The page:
By Patrick Enwerem, Advocates for Youth and Health Development

As we mark this year’s International Day for the Elimination of Violence against Women, on the 25th of November, let us remember those women who because of events which are beyond them do not even know what constitutes violence. Those helpless women that think that it is their fate to be abused and taken for granted.

MDG: Gender violence against women : International Day Against Gender ViolenceDeparting from the above premises, violence against women is indeed a serious challenge in Nigeria. This is because of the difficult in proving what constitutes violence especially when it takes place within the confine of the home. Having said that, some efforts have been made in Nigeria to discourage the act of violence against women in whatever form.

We have laws prohibiting rape, child marriage, physical assault and other forms of violence but the issue of enforcement remains a great challenge. The greatest setback to eliminating violence against women in Nigeria is the issue of culture and tradition. Most of the acts which could be categorized as violence against women are rather acceptable in the eye of traditional or cultural practices.

Thus, a woman is not expected to take her husband who beats her to the court. It is seen as marital issue that should be taken care of at home. The issue of boy child being more important and valuable than a girl child is another very often trend that lay credence to the acts of violence against women in Nigeria. This unfortunate practice makes women less important and thus an assault on her is considered less sensitive. It is pertinent to state here that civil society organizations in Nigeria have for long being the major actors that have advocated for stricter measures against perpetrators of violence against women be it in their marital home or elsewhere.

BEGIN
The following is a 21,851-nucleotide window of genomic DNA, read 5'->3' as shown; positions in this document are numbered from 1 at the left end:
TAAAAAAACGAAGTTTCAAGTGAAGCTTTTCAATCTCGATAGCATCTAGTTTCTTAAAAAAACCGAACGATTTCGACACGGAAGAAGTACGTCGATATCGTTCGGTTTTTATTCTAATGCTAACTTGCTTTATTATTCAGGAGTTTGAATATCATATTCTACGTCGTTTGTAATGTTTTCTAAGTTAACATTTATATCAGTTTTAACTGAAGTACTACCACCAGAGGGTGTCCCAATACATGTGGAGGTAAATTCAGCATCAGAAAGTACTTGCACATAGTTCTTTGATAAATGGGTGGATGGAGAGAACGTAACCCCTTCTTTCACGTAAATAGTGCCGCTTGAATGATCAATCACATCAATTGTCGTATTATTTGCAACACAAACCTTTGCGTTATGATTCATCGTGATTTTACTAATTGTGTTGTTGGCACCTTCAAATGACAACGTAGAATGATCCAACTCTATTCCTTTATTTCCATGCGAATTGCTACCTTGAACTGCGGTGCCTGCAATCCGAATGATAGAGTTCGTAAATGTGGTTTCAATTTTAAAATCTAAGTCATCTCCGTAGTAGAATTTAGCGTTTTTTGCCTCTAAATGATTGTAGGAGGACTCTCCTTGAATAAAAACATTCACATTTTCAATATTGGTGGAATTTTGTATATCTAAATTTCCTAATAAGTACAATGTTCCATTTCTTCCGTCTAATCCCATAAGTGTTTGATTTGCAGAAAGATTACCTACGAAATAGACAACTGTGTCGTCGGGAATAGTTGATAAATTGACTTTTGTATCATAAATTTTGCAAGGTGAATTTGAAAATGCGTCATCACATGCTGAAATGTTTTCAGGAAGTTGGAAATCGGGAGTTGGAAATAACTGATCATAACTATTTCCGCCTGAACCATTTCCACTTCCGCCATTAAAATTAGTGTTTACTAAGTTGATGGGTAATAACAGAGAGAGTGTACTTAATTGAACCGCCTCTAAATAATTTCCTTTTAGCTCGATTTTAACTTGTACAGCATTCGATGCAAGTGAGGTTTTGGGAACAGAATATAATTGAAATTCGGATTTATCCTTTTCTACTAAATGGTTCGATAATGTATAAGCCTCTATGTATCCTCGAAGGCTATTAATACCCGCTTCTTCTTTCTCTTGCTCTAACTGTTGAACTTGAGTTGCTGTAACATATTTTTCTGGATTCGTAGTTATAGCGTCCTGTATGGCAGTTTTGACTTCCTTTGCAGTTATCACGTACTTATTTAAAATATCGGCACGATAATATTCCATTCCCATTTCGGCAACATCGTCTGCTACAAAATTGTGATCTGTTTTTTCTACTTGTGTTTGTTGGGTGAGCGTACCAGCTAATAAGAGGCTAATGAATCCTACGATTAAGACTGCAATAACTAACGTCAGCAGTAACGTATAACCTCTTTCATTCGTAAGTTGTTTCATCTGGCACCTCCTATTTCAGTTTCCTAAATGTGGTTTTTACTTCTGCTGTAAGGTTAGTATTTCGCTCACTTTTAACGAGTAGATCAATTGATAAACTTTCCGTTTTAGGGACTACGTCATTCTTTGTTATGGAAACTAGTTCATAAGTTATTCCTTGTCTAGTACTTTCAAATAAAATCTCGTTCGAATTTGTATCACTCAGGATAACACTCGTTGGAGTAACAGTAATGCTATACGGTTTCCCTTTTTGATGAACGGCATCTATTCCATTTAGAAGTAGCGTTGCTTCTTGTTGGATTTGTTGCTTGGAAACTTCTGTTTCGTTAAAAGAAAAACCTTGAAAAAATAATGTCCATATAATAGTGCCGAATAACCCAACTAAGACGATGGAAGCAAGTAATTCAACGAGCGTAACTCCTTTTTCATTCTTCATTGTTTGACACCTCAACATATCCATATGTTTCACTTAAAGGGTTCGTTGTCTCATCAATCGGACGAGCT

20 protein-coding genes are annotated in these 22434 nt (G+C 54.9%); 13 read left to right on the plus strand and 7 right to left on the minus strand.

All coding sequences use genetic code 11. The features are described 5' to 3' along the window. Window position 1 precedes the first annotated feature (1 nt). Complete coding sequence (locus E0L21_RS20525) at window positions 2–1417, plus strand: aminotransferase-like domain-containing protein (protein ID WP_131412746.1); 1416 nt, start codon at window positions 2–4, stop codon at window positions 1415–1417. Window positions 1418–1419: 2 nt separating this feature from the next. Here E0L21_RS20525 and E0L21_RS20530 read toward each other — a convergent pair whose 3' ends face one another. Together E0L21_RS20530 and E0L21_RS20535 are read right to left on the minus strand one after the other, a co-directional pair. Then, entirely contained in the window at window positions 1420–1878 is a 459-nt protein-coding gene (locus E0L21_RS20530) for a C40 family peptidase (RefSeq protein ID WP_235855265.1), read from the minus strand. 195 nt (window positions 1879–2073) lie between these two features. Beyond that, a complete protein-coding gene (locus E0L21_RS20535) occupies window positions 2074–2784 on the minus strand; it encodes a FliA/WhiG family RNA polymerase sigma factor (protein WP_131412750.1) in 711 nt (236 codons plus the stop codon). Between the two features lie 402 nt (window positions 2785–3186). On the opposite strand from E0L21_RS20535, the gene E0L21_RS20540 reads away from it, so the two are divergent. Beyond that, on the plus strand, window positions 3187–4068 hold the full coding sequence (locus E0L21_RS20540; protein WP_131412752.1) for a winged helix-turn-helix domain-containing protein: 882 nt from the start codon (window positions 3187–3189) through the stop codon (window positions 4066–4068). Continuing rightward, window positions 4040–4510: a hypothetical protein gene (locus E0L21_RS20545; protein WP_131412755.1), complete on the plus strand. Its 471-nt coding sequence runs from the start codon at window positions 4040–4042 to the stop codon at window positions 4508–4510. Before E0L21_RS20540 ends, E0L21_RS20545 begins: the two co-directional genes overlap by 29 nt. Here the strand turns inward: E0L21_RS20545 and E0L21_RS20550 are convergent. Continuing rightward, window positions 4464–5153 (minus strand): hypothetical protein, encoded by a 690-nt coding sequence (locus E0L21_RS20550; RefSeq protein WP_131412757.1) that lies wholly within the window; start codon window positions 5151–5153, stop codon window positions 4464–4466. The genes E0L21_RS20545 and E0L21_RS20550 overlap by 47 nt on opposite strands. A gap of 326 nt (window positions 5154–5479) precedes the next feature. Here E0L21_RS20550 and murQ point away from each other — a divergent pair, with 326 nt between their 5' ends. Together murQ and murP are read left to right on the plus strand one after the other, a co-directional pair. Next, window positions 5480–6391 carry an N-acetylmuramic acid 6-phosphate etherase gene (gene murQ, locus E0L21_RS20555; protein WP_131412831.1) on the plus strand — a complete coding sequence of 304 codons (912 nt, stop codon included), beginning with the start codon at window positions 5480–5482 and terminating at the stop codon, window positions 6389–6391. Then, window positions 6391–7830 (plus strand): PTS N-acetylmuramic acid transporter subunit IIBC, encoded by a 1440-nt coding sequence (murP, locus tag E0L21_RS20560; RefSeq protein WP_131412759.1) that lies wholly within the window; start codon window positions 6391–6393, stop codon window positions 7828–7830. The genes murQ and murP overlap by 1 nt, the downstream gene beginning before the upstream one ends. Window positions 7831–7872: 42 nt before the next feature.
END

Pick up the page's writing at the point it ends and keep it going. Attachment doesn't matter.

As an organisation, Advocates for Youth and Health Development has a strongly believe in the elimination of violence against women in whatever form. We have endeavoured to include aspect of gender education in most of our programmes. This issue is very important to us because we believe that violence against one woman is violence against humanity. Furthermore, we are creating all the necessary awareness to the public and government agencies to renew their commitment in addressing this ugly trend. The simple truth is violence in whatever form is a practice that is repugnant to natural justice, equity and good conscience.

As we mark this very important day, we recognize the immense contributions of women in domestic and national issues and do not see any reason one’s gender should intimidate the other in any guise.

Photograph: Filippo Monteforte, Getty Images

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